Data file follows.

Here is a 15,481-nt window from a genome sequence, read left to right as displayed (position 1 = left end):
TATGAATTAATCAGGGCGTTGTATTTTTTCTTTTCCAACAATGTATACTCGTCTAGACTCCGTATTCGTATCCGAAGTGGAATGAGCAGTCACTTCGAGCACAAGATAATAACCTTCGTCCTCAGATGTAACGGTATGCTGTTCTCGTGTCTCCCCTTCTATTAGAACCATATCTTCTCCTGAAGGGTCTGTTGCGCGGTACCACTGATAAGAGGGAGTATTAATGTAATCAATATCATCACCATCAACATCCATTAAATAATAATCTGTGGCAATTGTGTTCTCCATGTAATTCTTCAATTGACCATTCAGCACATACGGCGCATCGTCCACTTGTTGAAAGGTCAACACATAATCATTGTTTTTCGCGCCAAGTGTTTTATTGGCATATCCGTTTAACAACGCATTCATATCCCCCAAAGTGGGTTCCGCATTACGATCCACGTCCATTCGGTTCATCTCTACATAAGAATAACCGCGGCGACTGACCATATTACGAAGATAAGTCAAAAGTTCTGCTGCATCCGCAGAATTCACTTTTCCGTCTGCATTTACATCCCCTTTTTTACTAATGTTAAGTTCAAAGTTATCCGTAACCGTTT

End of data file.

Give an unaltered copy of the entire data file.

Here is a 15,481-nt window from a genome sequence, read left to right as displayed (position 1 = left end):
TATGAATTAATCAGGGCGTTGTATTTTTTCTTTTCCAACAATGTATACTCGTCTAGACTCCGTATTCGTATCCGAAGTGGAATGAGCAGTCACTTCGAGCACAAGATAATAACCTTCGTCCTCAGATGTAACGGTATGCTGTTCTCGTGTCTCCCCTTCTATTAGAACCATATCTTCTCCTGAAGGGTCTGTTGCGCGGTACCACTGATAAGAGGGAGTATTAATGTAATCAATATCATCACCATCAACATCCATTAAATAATAATCTGTGGCAATTGTGTTCTCCATGTAATTCTTCAATTGACCATTCAGCACATACGGCGCATCGTCCACTTGTTGAAAGGTCAACACATAATCATTGTTTTTCGCGCCAAGTGTTTTATTGGCATATCCGTTTAACAACGCATTCATATCCCCCAAAGTGGGTTCCGCATTACGATCCACGTCCATTCGGTTCATCTCTACATAAGAATAACCGCGGCGACTGACCATATTACGAAGATAAGTCAAAAGTTCTGCTGCATCCGCAGAATTCACTTTTCCGTCTGCATTTACATCCCCTTTTTTACTAATGTTAAGTTCAAAGTTATCCGTAACCGTTT